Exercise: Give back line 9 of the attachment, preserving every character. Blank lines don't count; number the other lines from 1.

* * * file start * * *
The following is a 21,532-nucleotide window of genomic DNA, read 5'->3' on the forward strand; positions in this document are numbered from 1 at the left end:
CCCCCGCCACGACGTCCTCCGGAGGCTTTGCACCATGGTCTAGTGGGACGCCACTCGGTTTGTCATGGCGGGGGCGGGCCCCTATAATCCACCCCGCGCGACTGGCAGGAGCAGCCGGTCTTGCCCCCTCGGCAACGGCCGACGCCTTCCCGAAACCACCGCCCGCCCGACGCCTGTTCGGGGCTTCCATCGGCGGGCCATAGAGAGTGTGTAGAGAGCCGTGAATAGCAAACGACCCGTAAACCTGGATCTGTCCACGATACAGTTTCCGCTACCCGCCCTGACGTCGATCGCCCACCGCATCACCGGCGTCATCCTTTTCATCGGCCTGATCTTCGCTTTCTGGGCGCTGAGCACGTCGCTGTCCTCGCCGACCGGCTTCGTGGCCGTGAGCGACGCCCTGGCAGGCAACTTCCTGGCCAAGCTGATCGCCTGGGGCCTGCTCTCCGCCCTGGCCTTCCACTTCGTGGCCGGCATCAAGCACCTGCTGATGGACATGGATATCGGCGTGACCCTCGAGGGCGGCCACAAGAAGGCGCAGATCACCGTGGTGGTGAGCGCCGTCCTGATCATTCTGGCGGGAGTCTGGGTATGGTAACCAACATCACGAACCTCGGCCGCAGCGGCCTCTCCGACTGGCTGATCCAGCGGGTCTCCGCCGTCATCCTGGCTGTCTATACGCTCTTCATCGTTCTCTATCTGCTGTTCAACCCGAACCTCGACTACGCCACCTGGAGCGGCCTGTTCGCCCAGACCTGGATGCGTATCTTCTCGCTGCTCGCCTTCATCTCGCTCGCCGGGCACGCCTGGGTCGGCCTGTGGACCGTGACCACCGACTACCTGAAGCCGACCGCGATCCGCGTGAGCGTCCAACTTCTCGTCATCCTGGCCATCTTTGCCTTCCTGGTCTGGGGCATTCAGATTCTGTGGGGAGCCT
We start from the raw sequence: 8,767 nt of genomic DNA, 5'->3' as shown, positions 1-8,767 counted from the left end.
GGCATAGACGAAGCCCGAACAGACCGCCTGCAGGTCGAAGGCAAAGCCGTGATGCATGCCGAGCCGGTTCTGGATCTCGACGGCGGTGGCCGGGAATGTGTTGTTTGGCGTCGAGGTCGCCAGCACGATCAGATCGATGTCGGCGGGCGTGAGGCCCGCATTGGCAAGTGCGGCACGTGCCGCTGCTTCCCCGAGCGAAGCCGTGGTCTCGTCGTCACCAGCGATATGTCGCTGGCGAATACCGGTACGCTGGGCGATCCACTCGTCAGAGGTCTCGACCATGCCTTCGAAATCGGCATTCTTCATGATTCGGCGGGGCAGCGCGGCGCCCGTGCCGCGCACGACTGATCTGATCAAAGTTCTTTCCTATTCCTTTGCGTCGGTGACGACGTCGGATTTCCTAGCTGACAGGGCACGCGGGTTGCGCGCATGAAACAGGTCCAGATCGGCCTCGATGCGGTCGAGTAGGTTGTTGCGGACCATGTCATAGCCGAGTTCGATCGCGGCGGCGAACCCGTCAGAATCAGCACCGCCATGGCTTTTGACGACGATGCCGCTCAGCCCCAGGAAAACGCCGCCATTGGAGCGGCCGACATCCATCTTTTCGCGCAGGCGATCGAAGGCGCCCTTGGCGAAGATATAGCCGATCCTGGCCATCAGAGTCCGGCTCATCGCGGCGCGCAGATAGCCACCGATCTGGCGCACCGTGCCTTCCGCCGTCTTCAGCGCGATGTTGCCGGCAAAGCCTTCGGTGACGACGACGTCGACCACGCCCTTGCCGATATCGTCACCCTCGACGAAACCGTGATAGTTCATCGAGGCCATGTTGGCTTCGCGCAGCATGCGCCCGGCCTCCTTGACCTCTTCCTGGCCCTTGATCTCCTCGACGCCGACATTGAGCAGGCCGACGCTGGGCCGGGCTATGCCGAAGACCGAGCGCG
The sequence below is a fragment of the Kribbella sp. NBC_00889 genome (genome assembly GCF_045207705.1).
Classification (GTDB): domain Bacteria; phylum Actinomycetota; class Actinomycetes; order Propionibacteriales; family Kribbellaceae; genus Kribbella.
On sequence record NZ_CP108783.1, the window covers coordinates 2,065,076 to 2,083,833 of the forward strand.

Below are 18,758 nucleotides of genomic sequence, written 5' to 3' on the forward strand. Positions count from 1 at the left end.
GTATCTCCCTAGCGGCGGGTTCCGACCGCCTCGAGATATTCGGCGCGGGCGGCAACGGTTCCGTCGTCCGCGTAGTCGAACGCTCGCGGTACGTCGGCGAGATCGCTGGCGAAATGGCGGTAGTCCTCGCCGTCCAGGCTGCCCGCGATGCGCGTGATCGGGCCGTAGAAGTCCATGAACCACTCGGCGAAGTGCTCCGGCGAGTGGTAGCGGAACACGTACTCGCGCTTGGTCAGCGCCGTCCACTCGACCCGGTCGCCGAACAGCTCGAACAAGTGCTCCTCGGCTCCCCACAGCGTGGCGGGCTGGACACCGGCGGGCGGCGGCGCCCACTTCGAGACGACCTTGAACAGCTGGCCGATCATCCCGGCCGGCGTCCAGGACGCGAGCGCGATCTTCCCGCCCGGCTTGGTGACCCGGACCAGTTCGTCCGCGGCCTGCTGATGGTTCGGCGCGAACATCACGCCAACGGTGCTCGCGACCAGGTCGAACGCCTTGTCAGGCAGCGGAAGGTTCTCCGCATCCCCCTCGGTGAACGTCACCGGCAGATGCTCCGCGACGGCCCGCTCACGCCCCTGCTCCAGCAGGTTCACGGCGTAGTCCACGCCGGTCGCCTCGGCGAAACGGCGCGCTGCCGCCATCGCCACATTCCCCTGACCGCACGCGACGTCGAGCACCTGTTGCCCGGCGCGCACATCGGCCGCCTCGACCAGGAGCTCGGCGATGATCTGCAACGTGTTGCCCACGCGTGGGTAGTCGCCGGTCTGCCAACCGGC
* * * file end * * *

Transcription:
GTATCTCCCTAGCGGCGGGTTCCGACCGCCTCGAGATATTCGGCGCGGGCGGCAACGGTTCCGTCGTCCGCGTAGTCGAACGCTCGCGGTACGTCGGCGAGATCGCTGGCGAAATGGCGGTAGTCCTCGCCGTCCAGGCTGCCCGCGATGCGCGTGATCGGGCCGTAGAAGTCCATGAACCACTCGGCGAAGTGCTCCGGCGAGTGGTAGCGGAACACGTACTCGCGCTTGGTCAGCGCCGTCCACTCGACCCGGTCGCCGAACAGCTCGAACAAGTGCTCCTCGGCTCCCCACAGCGTGGCGGGCTGGACACCGGCGGGCGGCGGCGCCCACTTCGAGACGACCTTGAACAGCTGGCCGATCATCCCGGCCGGCGTCCAGGACGCGAGCGCGATCTTCCCGCCCGGCTTGGTGACCCGGACCAGTTCGTCCGCGGCCTGCTGATGGTTCGGCGCGAACATCACGCCAACGGTGCTCGCGACCAGGTCGAACGCCTTGTCAGGCAGCGGAAGGTTCTCCGCATCCCCCTCGGTGAACGTCACCGGCAGATGCTCCGCGACGGCCCGCTCACGCCCCTGCTCCAGCAGGTTCACGGCGTAGTCCACGCCGGTCGCCTCGGCGAAACGGCGCGCTGCCGCCATCGCCACATTCCCCTGACCGCACGCGACGTCGAGCACCTGTTGCCCGGCGCGCACATCGGCCGCCTCGACCAGGAGCTCGGCGATGATCTGCAACGTGTTGCCCACGCGTGGGTAGTCGCCGGTCTGCCAACCGGC